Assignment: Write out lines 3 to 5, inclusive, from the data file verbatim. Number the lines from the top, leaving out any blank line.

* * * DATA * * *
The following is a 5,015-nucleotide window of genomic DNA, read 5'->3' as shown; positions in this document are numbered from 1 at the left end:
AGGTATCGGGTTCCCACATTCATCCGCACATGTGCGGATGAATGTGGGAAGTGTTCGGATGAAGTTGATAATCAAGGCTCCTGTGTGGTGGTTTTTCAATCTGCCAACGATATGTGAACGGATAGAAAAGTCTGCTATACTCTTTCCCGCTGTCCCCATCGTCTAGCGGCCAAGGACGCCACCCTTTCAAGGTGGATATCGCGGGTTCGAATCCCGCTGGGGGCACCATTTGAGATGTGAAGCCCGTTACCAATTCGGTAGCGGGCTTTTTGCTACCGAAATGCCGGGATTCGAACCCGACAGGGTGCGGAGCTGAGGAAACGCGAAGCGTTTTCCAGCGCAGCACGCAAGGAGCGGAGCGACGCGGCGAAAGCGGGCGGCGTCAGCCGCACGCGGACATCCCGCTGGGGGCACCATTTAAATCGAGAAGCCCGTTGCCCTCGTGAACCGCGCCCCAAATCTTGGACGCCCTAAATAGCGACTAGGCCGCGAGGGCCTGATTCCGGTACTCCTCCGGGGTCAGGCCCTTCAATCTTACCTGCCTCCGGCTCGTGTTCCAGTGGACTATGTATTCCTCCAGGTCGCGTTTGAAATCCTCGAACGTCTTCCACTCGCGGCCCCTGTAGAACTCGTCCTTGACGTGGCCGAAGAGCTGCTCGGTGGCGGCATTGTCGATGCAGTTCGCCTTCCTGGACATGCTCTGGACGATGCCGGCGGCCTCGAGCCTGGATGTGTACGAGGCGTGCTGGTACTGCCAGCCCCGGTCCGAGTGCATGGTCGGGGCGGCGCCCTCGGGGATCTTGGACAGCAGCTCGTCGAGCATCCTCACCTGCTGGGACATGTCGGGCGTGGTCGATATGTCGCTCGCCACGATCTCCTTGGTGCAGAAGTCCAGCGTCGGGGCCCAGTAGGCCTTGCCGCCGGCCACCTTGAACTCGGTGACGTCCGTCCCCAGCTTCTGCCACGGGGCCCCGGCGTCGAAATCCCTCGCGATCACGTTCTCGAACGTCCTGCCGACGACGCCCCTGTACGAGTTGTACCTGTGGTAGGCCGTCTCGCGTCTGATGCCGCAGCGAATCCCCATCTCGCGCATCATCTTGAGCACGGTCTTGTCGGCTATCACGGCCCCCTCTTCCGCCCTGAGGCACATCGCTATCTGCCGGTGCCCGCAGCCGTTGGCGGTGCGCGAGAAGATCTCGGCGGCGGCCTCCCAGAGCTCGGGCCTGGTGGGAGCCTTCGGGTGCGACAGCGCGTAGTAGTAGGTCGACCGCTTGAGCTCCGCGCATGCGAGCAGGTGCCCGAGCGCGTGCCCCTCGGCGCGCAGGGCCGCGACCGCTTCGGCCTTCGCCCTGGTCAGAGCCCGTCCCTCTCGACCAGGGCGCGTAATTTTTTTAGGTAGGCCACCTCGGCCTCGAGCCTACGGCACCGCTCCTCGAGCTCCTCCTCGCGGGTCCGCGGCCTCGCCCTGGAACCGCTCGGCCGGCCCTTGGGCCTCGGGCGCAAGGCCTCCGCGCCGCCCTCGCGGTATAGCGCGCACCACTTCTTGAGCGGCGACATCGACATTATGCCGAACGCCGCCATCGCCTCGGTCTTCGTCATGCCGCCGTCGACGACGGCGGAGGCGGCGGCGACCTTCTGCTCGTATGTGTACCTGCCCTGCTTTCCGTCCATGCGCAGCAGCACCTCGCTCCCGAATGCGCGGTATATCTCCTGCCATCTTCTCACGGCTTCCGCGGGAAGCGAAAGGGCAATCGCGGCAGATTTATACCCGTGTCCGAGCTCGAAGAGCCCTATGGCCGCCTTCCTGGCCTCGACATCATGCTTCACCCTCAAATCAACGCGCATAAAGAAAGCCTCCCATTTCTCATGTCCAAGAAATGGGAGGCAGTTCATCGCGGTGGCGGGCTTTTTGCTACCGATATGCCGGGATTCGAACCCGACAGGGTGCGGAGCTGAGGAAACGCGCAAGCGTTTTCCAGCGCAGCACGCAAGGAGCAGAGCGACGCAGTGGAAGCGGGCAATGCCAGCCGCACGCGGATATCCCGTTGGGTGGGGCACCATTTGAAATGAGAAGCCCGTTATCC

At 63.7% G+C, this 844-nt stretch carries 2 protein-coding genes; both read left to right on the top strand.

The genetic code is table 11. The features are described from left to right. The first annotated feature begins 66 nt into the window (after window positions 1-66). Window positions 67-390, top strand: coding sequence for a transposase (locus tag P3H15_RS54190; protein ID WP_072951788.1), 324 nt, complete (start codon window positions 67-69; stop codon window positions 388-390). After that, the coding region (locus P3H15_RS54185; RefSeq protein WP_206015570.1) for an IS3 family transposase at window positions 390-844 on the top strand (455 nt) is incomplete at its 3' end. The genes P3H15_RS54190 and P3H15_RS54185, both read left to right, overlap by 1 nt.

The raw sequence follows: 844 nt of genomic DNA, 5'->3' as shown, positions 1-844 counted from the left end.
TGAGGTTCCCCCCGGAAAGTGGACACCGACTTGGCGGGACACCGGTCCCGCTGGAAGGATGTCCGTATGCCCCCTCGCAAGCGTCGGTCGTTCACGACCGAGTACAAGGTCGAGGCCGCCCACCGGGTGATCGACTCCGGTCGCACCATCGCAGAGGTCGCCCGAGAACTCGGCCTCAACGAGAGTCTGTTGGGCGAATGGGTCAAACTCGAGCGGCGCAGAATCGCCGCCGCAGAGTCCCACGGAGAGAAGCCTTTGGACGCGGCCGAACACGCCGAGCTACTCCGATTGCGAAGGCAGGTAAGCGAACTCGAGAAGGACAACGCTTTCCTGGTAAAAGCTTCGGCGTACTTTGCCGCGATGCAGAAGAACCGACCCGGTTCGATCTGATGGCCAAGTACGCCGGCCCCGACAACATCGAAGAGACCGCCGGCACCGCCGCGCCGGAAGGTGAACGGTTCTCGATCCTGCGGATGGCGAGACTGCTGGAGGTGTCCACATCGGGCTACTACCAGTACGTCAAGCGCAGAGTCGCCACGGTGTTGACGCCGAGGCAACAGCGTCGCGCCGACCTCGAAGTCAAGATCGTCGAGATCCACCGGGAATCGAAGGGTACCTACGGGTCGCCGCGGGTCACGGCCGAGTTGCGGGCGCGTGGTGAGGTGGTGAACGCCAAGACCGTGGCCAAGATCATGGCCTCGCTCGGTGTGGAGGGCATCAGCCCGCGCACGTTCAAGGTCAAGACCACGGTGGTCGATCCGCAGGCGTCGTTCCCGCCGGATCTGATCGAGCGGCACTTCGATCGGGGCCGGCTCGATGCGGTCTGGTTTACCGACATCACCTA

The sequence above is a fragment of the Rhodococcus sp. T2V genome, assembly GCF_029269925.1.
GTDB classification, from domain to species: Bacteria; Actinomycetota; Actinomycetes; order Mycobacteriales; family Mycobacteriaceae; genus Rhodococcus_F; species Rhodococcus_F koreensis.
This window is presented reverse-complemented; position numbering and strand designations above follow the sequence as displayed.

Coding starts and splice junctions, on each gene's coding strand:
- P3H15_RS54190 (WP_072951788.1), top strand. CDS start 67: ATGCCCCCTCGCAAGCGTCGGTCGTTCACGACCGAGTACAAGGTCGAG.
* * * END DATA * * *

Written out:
At 63.7% G+C, this 844-nt stretch carries 2 protein-coding genes; both read left to right on the top strand.

The genetic code is table 11. The features are described from left to right. The first annotated feature begins 66 nt into the window (after window positions 1-66). Window positions 67-390, top strand: coding sequence for a transposase (locus tag P3H15_RS54190; protein ID WP_072951788.1), 324 nt, complete (start codon window positions 67-69; stop codon window positions 388-390). After that, the coding region (locus P3H15_RS54185; RefSeq protein WP_206015570.1) for an IS3 family transposase at window positions 390-844 on the top strand (455 nt) is incomplete at its 3' end. The genes P3H15_RS54190 and P3H15_RS54185, both read left to right, overlap by 1 nt.

The raw sequence follows: 844 nt of genomic DNA, 5'->3' as shown, positions 1-844 counted from the left end.